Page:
Edgar Sydenstricker

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Edgar Sydenstricker (15 July 1881 – 19 March 1936) was an American economist and statistician.

Sydenstricker was born on 15 July 1881 in Shanghai to missionaries Caroline Maude (Stulting) (1857–1921) and Absalom Sydenstricker. His parents returned to their home state of West Virginia for the birth of his younger sister Pearl S. Buck. Sydenstricker came to the United States in 1896. He enrolled at Fredericksburg College and later Washington and Lee University, where he was elected to Phi Beta Kappa. Sydenstricker completed a master's of art degree at Washington and Lee in 1902. For further graduate study, Sydenstricker enrolled at the University of Chicago and Johns Hopkins University.[1][2]

He was a high school principal in Onancock, Virginia until 1905, when he became editor of the Daily Advance, a newspaper in Lynchburg, Virginia. Sydenstricker also wrote for other publications. Between 1907 and 1908, Sydenstricker was a fellow in political economy at the University of Chicago, after which he worked for the United States Immigration Commission and the Commission on Industrial Relations until 1915.[1] Sydenstricker joined the United States Public Health Service in 1915 to work with Benjamin S. Warren. Together, they researched the health and economic status of textile factory workers in New York City, as well as sickness insurance in Europe.[1][3] From 1916 to 1918, Sydenstricker and Joseph Goldberger researched causes of pellagra in the American South. Sydenstricker and Wade Hampton Frost began in 1918 to research influenza with a statistical focus. Sydenstricker was named head of the Office of Statistical Investigations in 1920, and began the Hagerstown Morbidity Survey the next year. It later became the U. S. National Health Survey. In 1923, the League of Nations invited Sydenstricker to establish the Epidemiological Service of the Health Organization, which ran similar public health studies on an international scale.[1][2]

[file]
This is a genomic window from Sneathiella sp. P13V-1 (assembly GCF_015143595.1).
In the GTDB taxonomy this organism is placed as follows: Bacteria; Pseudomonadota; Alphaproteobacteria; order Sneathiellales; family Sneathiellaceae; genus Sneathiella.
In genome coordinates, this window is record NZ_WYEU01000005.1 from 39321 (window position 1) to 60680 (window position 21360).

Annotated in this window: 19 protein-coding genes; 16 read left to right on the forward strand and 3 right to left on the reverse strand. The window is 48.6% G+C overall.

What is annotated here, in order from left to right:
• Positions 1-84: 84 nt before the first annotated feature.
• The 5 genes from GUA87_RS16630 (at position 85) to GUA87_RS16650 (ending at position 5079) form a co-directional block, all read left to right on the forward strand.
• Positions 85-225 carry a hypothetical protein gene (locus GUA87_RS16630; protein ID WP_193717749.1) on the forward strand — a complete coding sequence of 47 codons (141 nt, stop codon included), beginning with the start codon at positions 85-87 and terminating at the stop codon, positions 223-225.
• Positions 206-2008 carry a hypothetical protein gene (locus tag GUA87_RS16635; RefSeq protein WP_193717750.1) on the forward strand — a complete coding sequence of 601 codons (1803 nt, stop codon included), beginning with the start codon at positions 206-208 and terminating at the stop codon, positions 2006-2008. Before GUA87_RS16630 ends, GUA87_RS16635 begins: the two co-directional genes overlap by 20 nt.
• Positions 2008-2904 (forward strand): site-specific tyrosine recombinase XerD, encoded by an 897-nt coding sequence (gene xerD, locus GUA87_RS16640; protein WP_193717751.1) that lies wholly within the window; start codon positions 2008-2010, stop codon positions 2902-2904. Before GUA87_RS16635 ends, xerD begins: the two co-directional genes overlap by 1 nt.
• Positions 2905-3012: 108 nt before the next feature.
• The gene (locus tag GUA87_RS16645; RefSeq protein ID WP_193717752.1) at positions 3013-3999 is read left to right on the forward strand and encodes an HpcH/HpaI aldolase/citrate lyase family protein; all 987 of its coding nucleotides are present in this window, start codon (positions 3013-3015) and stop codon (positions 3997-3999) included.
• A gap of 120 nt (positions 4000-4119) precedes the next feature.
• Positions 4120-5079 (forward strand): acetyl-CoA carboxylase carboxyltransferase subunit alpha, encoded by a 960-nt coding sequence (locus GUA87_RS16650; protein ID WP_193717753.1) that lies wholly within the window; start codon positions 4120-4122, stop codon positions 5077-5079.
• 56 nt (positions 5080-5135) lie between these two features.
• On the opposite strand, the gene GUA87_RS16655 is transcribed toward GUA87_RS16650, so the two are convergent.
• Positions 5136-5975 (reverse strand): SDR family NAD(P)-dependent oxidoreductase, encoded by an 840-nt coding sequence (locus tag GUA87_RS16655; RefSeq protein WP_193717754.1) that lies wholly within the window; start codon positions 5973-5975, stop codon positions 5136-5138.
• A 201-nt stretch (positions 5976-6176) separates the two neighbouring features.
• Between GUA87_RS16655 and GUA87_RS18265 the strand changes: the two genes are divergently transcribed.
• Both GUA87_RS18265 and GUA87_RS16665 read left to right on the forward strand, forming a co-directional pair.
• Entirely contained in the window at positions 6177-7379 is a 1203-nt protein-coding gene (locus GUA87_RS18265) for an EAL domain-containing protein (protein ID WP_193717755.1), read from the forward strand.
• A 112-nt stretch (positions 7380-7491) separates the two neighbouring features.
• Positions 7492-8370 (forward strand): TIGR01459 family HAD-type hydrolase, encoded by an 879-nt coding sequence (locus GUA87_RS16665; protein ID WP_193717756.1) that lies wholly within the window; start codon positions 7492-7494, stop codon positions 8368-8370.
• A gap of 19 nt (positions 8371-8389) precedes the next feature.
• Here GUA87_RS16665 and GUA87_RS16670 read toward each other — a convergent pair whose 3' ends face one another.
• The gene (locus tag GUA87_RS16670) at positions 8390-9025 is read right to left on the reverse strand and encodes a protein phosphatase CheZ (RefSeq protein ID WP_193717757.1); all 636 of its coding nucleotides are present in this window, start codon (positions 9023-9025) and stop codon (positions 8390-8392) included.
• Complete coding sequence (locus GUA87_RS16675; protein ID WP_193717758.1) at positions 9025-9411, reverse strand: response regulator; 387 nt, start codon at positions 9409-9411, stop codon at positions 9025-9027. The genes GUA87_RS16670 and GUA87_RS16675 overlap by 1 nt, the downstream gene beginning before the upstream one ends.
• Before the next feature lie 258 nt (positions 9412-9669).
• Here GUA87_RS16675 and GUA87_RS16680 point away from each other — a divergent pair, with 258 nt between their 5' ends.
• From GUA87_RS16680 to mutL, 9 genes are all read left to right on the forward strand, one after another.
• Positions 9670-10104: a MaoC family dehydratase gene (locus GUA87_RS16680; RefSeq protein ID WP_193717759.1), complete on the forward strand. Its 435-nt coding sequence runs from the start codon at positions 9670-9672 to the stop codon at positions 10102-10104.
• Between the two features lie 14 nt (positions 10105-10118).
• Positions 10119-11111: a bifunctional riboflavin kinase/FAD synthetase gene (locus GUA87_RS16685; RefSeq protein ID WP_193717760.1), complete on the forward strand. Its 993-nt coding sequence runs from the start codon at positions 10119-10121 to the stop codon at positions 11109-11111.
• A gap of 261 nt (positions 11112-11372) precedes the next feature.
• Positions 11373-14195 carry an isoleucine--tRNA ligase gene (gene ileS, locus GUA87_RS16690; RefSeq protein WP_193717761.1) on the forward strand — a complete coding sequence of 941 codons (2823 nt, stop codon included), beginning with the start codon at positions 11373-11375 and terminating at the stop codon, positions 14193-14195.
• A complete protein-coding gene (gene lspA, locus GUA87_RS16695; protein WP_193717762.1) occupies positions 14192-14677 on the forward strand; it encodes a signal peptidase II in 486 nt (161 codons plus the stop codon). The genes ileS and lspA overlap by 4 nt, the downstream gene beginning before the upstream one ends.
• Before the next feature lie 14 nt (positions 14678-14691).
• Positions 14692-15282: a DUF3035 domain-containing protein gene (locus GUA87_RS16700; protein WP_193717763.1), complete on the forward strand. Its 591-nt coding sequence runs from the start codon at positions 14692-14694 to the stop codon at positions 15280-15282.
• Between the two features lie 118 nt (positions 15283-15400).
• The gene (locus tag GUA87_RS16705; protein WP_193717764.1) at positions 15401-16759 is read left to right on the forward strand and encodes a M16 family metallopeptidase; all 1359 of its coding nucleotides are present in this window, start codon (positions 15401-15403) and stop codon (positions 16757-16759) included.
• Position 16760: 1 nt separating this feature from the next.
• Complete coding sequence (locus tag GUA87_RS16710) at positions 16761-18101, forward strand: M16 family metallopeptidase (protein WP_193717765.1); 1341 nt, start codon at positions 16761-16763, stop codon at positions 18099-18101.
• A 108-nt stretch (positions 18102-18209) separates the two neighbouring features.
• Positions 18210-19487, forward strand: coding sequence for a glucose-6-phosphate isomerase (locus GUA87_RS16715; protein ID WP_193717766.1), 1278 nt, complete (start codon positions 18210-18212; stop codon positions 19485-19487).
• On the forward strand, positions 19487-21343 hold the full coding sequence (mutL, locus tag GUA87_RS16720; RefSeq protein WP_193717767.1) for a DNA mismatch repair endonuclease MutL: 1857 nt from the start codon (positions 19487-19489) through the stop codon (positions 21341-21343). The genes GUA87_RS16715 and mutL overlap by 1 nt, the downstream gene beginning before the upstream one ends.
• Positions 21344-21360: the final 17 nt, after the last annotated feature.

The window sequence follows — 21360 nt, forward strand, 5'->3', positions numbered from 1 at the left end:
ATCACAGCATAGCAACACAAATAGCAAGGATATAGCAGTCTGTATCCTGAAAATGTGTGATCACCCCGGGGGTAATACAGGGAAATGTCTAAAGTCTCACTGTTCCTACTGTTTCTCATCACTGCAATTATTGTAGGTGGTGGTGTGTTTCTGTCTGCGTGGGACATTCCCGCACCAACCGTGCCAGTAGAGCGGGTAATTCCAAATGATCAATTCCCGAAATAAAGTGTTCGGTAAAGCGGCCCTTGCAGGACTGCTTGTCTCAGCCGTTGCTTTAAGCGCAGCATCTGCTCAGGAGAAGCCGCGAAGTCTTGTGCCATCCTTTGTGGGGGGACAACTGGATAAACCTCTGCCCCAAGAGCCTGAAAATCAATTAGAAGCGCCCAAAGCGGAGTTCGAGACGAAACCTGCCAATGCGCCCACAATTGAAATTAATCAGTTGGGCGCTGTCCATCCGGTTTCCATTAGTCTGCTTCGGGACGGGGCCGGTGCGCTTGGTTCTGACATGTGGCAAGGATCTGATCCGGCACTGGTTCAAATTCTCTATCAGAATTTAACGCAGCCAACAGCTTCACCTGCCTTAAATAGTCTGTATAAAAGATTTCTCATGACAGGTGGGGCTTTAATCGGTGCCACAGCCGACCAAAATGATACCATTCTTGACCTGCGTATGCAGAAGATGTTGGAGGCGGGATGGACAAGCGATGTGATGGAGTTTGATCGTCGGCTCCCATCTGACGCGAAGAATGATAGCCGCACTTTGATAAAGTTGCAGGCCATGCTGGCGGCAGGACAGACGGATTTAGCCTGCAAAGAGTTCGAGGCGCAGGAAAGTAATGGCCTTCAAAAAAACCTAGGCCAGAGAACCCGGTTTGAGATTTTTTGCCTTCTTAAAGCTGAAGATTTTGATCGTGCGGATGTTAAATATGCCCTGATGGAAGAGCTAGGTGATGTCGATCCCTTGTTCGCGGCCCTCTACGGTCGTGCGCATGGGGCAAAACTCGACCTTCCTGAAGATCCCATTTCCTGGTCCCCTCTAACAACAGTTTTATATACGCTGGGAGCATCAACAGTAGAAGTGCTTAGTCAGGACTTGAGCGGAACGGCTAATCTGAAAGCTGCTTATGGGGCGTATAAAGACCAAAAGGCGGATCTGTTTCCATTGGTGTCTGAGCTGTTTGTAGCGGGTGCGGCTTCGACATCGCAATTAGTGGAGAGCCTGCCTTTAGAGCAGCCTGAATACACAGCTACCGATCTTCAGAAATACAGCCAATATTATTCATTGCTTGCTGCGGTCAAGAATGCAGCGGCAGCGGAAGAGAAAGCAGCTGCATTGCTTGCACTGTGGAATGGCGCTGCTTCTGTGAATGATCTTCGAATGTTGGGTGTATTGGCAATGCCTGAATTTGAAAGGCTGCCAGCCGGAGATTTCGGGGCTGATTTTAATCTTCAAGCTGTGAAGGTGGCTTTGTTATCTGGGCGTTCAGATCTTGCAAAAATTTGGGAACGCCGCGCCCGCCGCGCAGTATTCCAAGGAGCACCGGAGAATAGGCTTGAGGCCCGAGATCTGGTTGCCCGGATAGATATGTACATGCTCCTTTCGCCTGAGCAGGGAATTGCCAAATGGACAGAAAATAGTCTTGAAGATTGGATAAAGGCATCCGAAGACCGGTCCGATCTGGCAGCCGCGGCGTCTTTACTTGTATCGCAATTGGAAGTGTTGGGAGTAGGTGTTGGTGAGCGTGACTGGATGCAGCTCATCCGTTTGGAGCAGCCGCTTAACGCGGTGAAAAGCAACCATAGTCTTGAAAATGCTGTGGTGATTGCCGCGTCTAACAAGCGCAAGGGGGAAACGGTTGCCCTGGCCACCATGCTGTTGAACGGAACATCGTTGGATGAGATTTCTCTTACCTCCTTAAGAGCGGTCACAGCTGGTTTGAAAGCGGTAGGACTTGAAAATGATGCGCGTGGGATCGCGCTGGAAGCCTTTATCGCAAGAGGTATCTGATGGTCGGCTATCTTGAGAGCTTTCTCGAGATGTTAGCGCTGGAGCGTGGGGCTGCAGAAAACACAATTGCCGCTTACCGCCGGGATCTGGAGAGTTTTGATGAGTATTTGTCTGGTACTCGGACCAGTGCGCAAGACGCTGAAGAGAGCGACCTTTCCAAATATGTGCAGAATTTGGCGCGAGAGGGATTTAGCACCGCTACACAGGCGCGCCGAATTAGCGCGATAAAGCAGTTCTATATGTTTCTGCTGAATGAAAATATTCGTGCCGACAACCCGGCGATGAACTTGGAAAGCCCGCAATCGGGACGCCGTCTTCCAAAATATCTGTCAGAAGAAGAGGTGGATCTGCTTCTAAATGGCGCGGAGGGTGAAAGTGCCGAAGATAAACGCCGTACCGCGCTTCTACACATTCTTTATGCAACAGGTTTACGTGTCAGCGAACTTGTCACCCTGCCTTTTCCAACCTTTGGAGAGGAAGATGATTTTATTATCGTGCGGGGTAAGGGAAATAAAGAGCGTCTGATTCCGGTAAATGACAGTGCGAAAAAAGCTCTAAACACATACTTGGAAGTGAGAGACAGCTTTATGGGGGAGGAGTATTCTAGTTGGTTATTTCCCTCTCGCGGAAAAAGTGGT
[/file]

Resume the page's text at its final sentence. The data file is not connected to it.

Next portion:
Sydenstricker became a consultant to the Milbank Memorial Fund in 1925. As he took on more extensive leadership roles within the organization, including as director of research in 1928 and scientific director in 1935, Sydenstricker's reduced his responsibilities at the Public Health Service to consultancy work.[1][3] He served in several positions within the American Statistical Association, among them counsellor, member of the board of directors, and associate editor. Sydenstricker was elected a member of the ASA in 1917, and became a fellow in 1922. He also represented the association on Social Science Research Council between 1931 and 1934.[1] He died on March 19, 1936, aged 54, of a cerebral hemorrhage.[1][2]


  1. ^ a b c d e f g King, Wilford I. (1936). "Edgar Sydenstricker". Journal of the American Statistical Association. 31 (194): 411–415. doi:10.1080/01621459.1936.10503344. JSTOR 2278574.
  2. ^ a b c Last, John M. (2002). "Sydenstricker, Edgar". Encyclopedia of Public Health. Gale.
  3. ^ a b "Edgar Sydenstricker". American Journal of Public Health. 26: 526–527. May 1936. doi:10.2105/AJPH.26.5.526. PMC 1562775. PMID 18014435.